I didn't learn that I had inherited my Mother's RP aka Tunnel Vision until 1987 the year I turned 30. But I had stopped driving by the time I was 24. This may have had as much to do with the fact that the cars we had in the eighties were stick shift and I'd never learned how to drive stick shift. Ed tried to teach me how on the logging roads in the hills above the Rogue Valley around 1985 I think and I did learn to handle shifting into the low gears but I never got comfortable enough to go take the driving test again.

6. I've been such a night owl all my life. As child I waited for my parents to go to bed and then turned on my bedside high-intensity gooseneck lamp and bent its neck down til the bulb was only an inch above the plastic mat it sat on. I would read by that sliver of light for hours. Once I fell asleep without turning off the lamp and my Mom, who had just happened to get up and thought to check on my sister and I, found it like that with a scorch mark forming. She woke me up and showed me how close I'd come to setting our bed on fire.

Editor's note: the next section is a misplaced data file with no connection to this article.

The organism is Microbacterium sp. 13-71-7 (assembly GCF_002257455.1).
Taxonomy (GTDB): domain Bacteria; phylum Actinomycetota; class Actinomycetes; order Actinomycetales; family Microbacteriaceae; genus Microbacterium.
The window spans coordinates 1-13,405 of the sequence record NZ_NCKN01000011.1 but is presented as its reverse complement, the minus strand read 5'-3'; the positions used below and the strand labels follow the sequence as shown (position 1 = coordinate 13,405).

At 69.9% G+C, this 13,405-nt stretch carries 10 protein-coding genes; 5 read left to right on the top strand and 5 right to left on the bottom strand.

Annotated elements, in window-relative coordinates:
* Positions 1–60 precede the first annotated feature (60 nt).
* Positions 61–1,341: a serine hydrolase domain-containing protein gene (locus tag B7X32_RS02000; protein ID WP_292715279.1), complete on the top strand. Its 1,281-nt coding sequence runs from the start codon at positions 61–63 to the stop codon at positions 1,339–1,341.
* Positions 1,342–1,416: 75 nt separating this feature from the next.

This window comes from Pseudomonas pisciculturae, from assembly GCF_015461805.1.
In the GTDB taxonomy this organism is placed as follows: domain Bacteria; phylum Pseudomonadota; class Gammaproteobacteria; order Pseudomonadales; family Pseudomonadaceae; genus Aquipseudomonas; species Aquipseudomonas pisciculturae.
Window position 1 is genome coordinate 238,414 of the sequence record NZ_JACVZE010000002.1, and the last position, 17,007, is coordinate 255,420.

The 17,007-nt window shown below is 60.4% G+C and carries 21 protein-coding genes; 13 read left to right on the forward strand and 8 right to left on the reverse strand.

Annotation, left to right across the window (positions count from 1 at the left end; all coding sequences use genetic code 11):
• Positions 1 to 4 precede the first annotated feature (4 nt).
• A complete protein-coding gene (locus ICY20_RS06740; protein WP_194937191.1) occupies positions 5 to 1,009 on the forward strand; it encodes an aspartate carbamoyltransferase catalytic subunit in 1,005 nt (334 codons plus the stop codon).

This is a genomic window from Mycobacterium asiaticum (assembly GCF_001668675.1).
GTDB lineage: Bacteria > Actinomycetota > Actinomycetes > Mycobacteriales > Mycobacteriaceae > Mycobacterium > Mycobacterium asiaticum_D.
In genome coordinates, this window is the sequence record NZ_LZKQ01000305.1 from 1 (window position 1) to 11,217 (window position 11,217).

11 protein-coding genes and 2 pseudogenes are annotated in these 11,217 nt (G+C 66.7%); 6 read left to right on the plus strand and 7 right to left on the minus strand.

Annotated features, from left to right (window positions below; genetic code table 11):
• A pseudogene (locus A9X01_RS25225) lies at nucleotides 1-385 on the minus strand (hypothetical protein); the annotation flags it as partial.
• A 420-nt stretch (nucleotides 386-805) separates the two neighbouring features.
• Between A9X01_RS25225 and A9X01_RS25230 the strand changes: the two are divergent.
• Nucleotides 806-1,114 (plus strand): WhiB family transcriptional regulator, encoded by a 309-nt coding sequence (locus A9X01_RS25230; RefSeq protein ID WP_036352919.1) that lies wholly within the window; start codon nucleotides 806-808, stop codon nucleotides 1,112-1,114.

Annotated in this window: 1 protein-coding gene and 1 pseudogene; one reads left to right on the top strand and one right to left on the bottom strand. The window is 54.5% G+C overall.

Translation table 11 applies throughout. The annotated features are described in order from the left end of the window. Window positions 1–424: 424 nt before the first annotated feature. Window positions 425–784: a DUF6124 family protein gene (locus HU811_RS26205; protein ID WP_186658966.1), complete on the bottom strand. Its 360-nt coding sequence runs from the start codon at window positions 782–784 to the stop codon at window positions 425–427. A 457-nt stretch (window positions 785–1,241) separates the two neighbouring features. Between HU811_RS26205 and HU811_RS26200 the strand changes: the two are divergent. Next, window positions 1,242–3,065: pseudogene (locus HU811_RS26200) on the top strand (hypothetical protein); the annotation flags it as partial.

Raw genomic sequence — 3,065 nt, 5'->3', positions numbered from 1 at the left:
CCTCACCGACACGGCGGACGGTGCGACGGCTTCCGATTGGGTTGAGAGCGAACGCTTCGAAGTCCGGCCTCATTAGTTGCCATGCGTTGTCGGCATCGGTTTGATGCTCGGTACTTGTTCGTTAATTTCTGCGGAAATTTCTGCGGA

That cured me of abusing high intensity lamps but it didn't cure me of being a night owl. Throughout my teens I would often find myself still awake an hour before my Mom was due to call me for school so I would just stay awake--until bedtime the next night. Throughout my twenties and thirties I would often stay awake for 48-72 hours. I would get some of my most productive and creative writing done during those marathon sessions. These days 24-36 hours is common and 48 occasional.

7. All through 7th, 8th and 9th grades, whenever the weather was dry enough, I would race the school buses down the hill. Because the bus had to stay on the road that looped around the hill and I could take a trail that cut straight down the hill, I could often be at my back door before the bus pulled to a stop in the high-school parking lot behind our house. And that was even if the bus caught up with me and passed me near the bottom because it then had to go around the block and compete with dozens of other buses to reach its drop off spot.

Now this may not sound so weird if you are picturing a modern middle school girl running home from school. But I wasn't allowed to wear pants to school. Other kids were wearing them by then but my parents wouldn't allow it. So I was in a dress and school shoes. And always carrying at least five books and a big fat binder in one arm and my clarinet by the other hand. And usually my coat as well unless I had its hood tie tied around my neck with the rest of the bright yellow nylon coat flapping behind me.